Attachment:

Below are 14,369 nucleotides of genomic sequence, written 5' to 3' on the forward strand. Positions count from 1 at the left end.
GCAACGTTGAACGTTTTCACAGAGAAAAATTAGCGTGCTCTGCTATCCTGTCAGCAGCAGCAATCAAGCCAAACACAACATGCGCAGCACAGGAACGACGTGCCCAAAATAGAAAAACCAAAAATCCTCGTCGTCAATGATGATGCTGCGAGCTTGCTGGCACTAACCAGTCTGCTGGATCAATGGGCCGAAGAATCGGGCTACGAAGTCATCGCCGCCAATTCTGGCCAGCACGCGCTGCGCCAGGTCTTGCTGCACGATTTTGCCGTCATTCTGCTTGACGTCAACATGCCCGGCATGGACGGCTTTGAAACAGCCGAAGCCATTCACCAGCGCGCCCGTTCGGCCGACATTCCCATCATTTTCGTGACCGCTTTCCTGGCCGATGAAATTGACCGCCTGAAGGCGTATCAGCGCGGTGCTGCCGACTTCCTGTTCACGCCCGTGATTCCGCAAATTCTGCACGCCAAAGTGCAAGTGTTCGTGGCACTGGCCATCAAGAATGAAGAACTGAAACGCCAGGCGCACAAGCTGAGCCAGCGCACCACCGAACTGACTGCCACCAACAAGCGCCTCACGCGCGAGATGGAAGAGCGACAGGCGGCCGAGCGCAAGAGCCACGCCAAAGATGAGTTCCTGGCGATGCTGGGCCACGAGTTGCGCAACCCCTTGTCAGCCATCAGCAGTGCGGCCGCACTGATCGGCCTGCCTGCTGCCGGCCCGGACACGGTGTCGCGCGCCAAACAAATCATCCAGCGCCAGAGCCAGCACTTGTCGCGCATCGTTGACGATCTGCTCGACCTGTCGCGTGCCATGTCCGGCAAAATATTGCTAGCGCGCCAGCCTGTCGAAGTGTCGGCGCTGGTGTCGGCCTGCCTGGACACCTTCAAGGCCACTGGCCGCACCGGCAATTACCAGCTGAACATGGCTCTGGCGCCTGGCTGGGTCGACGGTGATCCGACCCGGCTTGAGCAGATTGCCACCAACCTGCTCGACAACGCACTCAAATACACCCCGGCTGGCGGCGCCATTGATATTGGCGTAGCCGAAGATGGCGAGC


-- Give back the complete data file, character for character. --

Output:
Below are 14,369 nucleotides of genomic sequence, written 5' to 3' on the forward strand. Positions count from 1 at the left end.
GCAACGTTGAACGTTTTCACAGAGAAAAATTAGCGTGCTCTGCTATCCTGTCAGCAGCAGCAATCAAGCCAAACACAACATGCGCAGCACAGGAACGACGTGCCCAAAATAGAAAAACCAAAAATCCTCGTCGTCAATGATGATGCTGCGAGCTTGCTGGCACTAACCAGTCTGCTGGATCAATGGGCCGAAGAATCGGGCTACGAAGTCATCGCCGCCAATTCTGGCCAGCACGCGCTGCGCCAGGTCTTGCTGCACGATTTTGCCGTCATTCTGCTTGACGTCAACATGCCCGGCATGGACGGCTTTGAAACAGCCGAAGCCATTCACCAGCGCGCCCGTTCGGCCGACATTCCCATCATTTTCGTGACCGCTTTCCTGGCCGATGAAATTGACCGCCTGAAGGCGTATCAGCGCGGTGCTGCCGACTTCCTGTTCACGCCCGTGATTCCGCAAATTCTGCACGCCAAAGTGCAAGTGTTCGTGGCACTGGCCATCAAGAATGAAGAACTGAAACGCCAGGCGCACAAGCTGAGCCAGCGCACCACCGAACTGACTGCCACCAACAAGCGCCTCACGCGCGAGATGGAAGAGCGACAGGCGGCCGAGCGCAAGAGCCACGCCAAAGATGAGTTCCTGGCGATGCTGGGCCACGAGTTGCGCAACCCCTTGTCAGCCATCAGCAGTGCGGCCGCACTGATCGGCCTGCCTGCTGCCGGCCCGGACACGGTGTCGCGCGCCAAACAAATCATCCAGCGCCAGAGCCAGCACTTGTCGCGCATCGTTGACGATCTGCTCGACCTGTCGCGTGCCATGTCCGGCAAAATATTGCTAGCGCGCCAGCCTGTCGAAGTGTCGGCGCTGGTGTCGGCCTGCCTGGACACCTTCAAGGCCACTGGCCGCACCGGCAATTACCAGCTGAACATGGCTCTGGCGCCTGGCTGGGTCGACGGTGATCCGACCCGGCTTGAGCAGATTGCCACCAACCTGCTCGACAACGCACTCAAATACACCCCGGCTGGCGGCGCCATTGATATTGGCGTAGCCGAAGATGGCGAGC